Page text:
From the number of representatives from the insurance industry at the meet-up, one thing was clear, the insurance industry knows digital transformation is imminent, and they do not want to be caught unawares when this happens.  They want to approach it from a position of strength, rather than from a position of weakness by developing a closer and stronger relationship with their customers by offering better products and services that are value for money.

Peter Abatan is a project manager and a team member of Studio13, a design studio which provides product and service design to a wide variety of Cognizant's customers in various market sectors.


************************************************************************

 

Kevin Benedict Digital Curator, Writer, Speaker Senior Analyst, Digital Transformation, EBA, Center for the Future of Work Cognizant View my profile on LinkedIn Learn about mobile strategies at MobileEnterpriseStrategies.com Follow me on Twitter @krbenedict Browse the Mobile Solution Directory Join the Linkedin Group Strategic Enterprise Mobility Join the Google+ Community Mobile Enterprise Strategies Recommended Strategy Book Code Halos Recommended iPad App Code Halos for iPads

 

***Full Disclosure: These are my personal opinions. No company is silly enough to claim them. I am a mobility and digital transformation analyst, consultant and writer. I work with and have worked with many of the companies mentioned in my articles.

More Stories By Kevin Benedict

Kevin Benedict is the Senior Analyst for Digital Transformation at Cognizant, a writer, speaker and SAP Mentor Alumnus. Follow him on Twitter @krbenedict. He is a popular speaker around the world on the topic of digital transformation and enterprise mobility. He maintains a busy schedule researching, writing and speaking at events in North America, Asia and Europe. He has over 25 years of experience working in the enterprise IT solutions industry.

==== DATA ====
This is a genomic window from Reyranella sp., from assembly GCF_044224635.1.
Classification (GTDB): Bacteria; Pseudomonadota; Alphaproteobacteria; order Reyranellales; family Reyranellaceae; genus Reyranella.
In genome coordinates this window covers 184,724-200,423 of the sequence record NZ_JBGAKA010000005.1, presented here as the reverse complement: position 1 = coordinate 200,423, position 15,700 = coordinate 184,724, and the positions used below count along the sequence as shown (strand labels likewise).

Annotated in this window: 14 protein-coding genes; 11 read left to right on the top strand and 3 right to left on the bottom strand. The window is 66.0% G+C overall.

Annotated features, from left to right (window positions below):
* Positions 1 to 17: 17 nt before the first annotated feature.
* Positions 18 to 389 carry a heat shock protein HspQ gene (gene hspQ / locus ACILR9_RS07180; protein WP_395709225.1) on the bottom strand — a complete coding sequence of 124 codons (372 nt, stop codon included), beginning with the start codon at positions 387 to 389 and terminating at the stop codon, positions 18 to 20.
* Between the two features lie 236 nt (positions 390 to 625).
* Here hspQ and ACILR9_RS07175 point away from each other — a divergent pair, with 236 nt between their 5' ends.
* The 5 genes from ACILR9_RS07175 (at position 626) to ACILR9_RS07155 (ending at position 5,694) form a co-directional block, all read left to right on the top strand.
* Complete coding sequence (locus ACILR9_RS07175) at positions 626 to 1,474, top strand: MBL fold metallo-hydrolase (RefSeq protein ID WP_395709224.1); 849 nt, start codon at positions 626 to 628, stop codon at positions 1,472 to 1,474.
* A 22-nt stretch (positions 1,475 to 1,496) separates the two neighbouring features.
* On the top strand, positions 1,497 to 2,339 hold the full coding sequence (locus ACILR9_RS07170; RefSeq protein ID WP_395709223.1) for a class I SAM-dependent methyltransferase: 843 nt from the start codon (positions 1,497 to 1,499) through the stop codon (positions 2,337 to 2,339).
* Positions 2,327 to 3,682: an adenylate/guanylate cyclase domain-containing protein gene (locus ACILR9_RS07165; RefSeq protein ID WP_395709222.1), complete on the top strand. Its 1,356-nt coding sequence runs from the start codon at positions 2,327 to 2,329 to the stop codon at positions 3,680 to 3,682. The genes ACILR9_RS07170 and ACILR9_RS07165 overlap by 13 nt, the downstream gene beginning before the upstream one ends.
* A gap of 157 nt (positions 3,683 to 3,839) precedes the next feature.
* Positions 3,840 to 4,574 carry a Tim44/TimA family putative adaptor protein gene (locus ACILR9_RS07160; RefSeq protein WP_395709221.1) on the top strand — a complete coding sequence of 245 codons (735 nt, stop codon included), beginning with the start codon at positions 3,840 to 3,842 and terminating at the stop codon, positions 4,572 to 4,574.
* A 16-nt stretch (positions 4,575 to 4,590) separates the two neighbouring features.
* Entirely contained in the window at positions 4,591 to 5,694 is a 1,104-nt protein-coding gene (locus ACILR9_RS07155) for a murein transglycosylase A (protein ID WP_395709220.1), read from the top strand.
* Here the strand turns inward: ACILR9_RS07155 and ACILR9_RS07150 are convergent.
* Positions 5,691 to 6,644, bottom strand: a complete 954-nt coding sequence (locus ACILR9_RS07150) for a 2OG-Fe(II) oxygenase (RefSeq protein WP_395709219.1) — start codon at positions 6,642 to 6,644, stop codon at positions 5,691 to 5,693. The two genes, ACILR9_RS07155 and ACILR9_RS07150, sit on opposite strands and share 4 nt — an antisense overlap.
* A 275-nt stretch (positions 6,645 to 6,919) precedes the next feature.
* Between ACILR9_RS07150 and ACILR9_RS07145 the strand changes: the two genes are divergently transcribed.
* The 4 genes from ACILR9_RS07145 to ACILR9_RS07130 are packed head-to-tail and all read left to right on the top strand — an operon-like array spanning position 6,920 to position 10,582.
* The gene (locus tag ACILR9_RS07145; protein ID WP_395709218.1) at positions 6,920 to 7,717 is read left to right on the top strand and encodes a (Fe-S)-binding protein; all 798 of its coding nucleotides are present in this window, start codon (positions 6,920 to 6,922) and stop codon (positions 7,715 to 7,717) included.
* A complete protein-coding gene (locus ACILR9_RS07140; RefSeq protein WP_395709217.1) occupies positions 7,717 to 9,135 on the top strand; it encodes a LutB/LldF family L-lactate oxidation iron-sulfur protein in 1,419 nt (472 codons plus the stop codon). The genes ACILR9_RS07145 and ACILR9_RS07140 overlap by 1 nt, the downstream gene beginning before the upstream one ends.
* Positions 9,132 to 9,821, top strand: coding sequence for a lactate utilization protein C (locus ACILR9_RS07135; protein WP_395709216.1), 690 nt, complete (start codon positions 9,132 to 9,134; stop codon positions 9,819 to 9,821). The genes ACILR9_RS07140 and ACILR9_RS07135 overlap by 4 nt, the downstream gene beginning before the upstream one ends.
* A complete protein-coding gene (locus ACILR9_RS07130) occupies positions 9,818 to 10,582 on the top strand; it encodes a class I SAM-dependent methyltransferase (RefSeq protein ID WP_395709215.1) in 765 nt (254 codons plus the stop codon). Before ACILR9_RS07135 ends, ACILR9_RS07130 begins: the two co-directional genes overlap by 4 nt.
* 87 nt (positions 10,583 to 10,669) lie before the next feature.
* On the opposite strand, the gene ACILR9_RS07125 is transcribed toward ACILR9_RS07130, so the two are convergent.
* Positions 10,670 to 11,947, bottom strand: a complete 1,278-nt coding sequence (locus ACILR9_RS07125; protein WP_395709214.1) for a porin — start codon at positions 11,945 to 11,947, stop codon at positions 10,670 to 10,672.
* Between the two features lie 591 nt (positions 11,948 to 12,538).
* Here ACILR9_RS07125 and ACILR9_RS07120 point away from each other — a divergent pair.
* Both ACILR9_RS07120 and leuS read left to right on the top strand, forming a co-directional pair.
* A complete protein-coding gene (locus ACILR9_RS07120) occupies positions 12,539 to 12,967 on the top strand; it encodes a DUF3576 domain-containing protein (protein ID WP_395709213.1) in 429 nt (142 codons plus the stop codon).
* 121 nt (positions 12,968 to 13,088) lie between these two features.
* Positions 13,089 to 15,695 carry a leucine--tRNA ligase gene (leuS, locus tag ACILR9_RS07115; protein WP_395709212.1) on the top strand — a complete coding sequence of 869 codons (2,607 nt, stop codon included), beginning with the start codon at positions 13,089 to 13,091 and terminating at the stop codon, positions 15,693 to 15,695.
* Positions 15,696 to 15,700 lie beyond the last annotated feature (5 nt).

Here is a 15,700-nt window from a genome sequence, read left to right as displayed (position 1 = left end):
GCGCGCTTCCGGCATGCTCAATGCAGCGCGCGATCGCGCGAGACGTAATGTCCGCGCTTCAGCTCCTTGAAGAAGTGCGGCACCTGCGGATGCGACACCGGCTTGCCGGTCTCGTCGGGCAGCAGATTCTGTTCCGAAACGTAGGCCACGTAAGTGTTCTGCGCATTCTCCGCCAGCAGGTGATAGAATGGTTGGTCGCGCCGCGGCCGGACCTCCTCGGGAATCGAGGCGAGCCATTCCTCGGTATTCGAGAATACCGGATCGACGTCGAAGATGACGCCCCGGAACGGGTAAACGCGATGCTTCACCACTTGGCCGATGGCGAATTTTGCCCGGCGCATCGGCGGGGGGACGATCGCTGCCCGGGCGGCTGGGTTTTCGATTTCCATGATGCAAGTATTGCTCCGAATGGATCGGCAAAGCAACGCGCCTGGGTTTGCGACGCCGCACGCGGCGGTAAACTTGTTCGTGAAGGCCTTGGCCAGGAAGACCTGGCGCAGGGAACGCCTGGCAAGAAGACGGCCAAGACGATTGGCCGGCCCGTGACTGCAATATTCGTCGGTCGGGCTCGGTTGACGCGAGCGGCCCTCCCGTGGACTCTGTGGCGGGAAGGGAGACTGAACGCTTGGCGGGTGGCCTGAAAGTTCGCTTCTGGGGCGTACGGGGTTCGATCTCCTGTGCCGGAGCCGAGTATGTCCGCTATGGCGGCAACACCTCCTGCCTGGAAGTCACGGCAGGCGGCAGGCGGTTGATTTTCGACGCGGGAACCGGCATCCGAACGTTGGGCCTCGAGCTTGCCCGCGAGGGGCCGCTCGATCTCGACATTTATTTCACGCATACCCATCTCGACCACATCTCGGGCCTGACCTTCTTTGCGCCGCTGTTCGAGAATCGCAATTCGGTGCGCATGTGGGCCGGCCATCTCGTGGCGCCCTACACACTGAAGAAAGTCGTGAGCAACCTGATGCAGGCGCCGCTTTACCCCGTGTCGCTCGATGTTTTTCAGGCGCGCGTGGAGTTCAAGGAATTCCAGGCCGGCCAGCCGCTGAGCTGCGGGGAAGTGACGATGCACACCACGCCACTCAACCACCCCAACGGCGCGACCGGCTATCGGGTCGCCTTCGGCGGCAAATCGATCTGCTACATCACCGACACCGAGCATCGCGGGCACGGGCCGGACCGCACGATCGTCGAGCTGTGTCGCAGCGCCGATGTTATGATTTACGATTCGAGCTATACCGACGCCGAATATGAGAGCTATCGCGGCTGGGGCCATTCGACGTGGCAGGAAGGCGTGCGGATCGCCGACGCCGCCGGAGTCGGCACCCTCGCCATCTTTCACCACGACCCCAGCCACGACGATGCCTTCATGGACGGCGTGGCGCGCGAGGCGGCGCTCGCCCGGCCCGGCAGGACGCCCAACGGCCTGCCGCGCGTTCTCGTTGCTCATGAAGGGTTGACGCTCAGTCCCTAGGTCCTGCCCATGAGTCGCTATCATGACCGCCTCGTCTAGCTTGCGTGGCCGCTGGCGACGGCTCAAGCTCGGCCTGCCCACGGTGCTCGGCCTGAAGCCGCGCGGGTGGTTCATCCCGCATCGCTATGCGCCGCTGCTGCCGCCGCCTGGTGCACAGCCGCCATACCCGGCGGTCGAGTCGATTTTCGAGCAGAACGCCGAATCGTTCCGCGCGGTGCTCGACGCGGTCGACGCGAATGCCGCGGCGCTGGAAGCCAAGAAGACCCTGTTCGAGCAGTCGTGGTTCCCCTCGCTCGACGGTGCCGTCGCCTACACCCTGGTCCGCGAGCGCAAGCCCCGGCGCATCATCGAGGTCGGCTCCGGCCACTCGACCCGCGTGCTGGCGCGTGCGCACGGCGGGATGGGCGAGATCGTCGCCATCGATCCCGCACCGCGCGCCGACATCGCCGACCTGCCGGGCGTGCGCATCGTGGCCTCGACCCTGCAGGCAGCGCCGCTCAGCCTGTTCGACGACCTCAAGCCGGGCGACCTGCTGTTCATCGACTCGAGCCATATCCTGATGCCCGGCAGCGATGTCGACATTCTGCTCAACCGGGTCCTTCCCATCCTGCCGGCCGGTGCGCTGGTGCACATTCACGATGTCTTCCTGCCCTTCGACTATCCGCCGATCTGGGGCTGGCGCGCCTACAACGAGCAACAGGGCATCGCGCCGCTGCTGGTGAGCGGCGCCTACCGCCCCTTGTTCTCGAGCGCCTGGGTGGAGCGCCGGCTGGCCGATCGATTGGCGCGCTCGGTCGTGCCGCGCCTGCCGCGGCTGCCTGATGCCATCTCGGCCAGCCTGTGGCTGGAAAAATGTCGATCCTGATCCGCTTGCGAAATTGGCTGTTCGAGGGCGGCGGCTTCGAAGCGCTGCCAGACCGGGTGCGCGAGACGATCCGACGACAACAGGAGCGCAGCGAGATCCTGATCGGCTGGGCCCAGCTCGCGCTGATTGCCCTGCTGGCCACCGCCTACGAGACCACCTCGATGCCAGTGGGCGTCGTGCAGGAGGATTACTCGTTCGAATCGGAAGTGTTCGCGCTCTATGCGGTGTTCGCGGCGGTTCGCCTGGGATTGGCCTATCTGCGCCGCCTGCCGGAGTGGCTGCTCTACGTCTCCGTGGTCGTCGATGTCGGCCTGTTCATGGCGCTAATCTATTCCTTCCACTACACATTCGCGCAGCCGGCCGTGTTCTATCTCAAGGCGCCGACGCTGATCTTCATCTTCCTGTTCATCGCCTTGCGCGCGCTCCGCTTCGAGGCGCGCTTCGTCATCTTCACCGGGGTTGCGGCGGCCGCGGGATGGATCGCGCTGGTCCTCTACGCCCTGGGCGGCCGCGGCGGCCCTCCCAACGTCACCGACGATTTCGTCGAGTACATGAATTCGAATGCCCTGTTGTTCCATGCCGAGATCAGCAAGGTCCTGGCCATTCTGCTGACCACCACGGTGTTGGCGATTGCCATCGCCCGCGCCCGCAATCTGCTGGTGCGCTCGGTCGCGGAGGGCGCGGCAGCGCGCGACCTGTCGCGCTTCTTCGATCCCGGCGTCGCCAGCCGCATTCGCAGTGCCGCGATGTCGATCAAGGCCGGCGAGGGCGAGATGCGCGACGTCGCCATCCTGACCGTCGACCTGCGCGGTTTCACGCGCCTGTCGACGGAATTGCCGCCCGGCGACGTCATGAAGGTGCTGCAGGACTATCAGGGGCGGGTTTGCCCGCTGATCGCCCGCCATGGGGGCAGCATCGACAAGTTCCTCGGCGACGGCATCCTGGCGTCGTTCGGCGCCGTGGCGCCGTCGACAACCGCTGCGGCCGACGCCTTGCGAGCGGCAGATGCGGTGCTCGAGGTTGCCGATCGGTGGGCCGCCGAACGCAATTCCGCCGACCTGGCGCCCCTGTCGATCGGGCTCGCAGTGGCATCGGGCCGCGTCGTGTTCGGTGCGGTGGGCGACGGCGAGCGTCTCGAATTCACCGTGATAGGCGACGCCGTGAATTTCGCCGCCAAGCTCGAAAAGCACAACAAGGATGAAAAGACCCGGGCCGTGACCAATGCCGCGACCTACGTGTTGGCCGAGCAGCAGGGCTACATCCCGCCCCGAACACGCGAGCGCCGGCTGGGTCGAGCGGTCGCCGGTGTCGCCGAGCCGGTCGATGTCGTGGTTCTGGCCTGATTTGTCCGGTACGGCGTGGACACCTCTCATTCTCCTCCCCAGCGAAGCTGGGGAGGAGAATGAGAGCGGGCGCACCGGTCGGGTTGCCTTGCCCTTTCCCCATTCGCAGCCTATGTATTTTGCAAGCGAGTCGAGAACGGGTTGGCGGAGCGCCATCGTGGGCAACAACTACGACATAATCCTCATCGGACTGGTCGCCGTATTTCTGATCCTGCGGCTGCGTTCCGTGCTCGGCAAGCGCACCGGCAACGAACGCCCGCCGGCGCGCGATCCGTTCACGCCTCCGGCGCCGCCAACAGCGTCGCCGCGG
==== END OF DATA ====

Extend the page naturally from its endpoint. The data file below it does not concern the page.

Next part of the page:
Latest Stories from Big Data Journal
All major researchers estimate there will be tens of billions devices – computers, smartphones, tablets, and sensors – connected to the Internet by 2020. This number will continue to grow at a rapid pace for the next several decades. With major technology companies and startups seriously embracing IoT strategies, now is the perfect time to attend @ThingsExpo in Silicon Valley. Learn what is going on, contribute to the discussions, and ensure that your enterprise is as "IoT-Ready" as it can be!...
Cloud computing is being adopted in one form or another by 94% of enterprises today. Tens of billions of new devices are being connected to The Internet of Things. And Big Data is driving this bus. An exponential increase is expected in the amount of information being processed, managed, analyzed, and acted upon by enterprise IT. This amazing is not part of some distant future it is happening today. One report shows a 650% increase in enterprise data by 2020. Other estimates are even higher....
Having just joined a large technology company with 20 years of history, it would be suicidal to believe that I can immediately move the entire organization to the DevOps mindset and model. For those not familiar with the term, “Eventual Consistency” is a model used in distributed computing to ensure high availability. In this context, it’s a model for replicating best practices and automation across IT teams and business units. The logical place to start with automation is the on-boarding of a ...